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Thursday, Feb 22, 2024


The recent increase in travel has produced unwanted results of flight cancellations, crowded flights, and angry passengers.

In finding ways to accommodate these situations, airlines have turned their attention to their customers.

The San Diego Business Journal’s List of Airlines Serving Lindbergh Field features 17 airlines with total number of passengers carried in and out of San Diego at 15,540,545 from January to June. San Diego’s Lindbergh Field is bustling with a 3.5 percent passenger rate, ranking it slightly above the 2 percent national average.

“Airlines are increasing the size of their aircrafts to meet market demands,” said Rita Vandergaw, director of marketing and public relations for the Port of San Diego.

Airlines such as British Airways, No. 15 on The List, increased its fleet mix or size of planes, to handle a larger number of passengers and allow for more flights to various airports. The change in fleet mix has brought a decrease in the number of flights in and out of San Diego and helped alleviate some of the congestion on the airport’s one runway.

“It’s more economical and allows airlines to have greater flexibility on how to serve their customers,” Vandergaw said.

Fleet expansion also makes for a more satisfied customer, according to Dale Morris, manager of corporate communications for American Airlines, No. 3 on The List. “American is always in an ongoing training mode to help our customers,” Morris said. “We shoot for 100 percent satisfaction.”

One of the ways American is ensuring customer satisfaction is through its “More Room in Coach” project.

Announced in February, the $400 million refurbishment plan removes the last two rows from coach, expanding the entire coach cabin. American has already completed its entire domestic fleet of Boeing 767s and Airbus 300s and will reach full completion, including their international carriers by fall of 2001.

“More leg room makes for a happier customer,” Morris said.

The newest airline on the block, seven year-old, Frontier Airlines, No. 13 on The List is also undergoing fleet transitions. Beginning in May 2001, Frontier will begin transitioning their 25 Boeing 737s to Airbus A318 and 319 aircraft. While the Airbus aircraft will still carry the same 131 passengers as the Boeing, the fuselage of the Airbus is seven inches wider.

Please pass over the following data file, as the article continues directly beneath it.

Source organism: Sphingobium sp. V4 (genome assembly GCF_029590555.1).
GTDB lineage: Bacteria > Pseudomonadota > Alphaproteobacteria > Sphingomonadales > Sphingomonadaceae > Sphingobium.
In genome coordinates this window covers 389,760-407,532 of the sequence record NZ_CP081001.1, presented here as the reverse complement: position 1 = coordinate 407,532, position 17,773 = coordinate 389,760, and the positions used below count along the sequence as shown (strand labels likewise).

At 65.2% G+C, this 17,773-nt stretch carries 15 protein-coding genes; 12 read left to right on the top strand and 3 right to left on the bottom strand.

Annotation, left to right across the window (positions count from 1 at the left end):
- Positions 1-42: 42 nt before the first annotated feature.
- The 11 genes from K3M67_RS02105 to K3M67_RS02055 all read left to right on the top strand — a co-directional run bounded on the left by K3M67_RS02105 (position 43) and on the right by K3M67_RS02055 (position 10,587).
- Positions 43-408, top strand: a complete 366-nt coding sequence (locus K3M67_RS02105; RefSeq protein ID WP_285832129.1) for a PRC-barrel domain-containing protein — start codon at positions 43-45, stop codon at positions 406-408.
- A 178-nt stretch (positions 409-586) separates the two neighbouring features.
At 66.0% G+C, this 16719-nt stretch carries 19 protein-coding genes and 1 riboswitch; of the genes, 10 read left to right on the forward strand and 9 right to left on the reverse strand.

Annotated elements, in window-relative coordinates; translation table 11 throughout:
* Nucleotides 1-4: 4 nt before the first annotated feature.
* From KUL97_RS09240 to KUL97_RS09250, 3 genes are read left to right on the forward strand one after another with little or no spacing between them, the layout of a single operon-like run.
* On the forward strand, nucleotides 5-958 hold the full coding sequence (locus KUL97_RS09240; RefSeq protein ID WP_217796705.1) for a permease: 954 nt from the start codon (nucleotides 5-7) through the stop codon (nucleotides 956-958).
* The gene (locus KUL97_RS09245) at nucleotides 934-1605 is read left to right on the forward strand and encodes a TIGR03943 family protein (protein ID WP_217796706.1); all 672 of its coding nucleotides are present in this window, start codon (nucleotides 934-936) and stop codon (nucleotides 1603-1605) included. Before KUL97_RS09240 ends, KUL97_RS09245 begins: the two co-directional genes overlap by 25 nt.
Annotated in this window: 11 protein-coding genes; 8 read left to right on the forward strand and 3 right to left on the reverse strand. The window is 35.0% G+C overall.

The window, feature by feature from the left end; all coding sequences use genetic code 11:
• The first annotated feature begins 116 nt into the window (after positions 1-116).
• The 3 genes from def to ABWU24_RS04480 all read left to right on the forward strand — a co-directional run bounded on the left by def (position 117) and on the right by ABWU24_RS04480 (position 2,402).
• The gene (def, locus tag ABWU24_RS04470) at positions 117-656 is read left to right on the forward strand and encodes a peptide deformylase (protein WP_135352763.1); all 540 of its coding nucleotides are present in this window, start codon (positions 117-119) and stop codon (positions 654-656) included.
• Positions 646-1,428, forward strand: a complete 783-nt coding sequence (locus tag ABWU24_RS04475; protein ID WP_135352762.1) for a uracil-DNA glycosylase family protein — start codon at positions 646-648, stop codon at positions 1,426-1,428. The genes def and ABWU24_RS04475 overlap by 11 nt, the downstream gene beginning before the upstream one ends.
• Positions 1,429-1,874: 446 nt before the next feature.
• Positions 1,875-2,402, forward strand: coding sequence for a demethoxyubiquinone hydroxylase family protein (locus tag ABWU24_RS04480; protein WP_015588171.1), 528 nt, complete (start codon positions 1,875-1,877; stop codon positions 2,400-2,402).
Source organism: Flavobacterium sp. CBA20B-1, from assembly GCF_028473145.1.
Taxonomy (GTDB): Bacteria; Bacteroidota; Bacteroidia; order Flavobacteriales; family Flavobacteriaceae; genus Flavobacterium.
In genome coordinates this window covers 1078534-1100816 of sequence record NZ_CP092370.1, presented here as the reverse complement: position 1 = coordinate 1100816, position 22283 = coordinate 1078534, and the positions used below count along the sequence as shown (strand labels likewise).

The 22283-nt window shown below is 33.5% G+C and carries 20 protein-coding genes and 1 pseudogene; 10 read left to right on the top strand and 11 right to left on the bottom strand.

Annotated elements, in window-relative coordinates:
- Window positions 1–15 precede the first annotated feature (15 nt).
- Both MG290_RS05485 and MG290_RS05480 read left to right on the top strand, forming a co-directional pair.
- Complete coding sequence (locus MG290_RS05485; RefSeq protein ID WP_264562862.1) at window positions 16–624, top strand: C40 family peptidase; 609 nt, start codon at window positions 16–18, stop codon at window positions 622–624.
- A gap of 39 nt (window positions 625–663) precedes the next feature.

Changing one plane a month, Frontier plans to be finished with the transition by December 2004. The new planes mean first-time ownership for the airline, which is leasing the Boeing fleets.

“We’ve kept the Airbus aircrafts at a single class configuration and kept the business model simple to keep costs down for all sides,” said Elise Eberwein, vice president of communications for Frontier.

With air rage incidents drawing greater attention to delayed flights and jam-packed planes, Frontier has focused more attention on its customer relations.

Eberwein said they’ve instituted in-depth employee training that concentrates on conflict resolution and brings a heightened awareness to customers’ needs to allow for smoother transactions.

Service to the consumer is a top priority for Southwest Airlines, No. 1 on The List. “We consider ourselves the customer service advocate in the air agency,” said Kristin Nelson, public relations spokeswoman for the airline. Nelson said Southwest is hiring more employees to keep up with the rising market.

“We hire people for their personalities and make sure they are well-rounded enough to handle all encounters.”

Southwest’s attention to customer service has resulted in great success. The U.S. Department of Transportation has ranked the airline No. 1 in customer satisfaction for nine consecutive years.

“It’s important to us to always be better and not complacent,” Nelson said.


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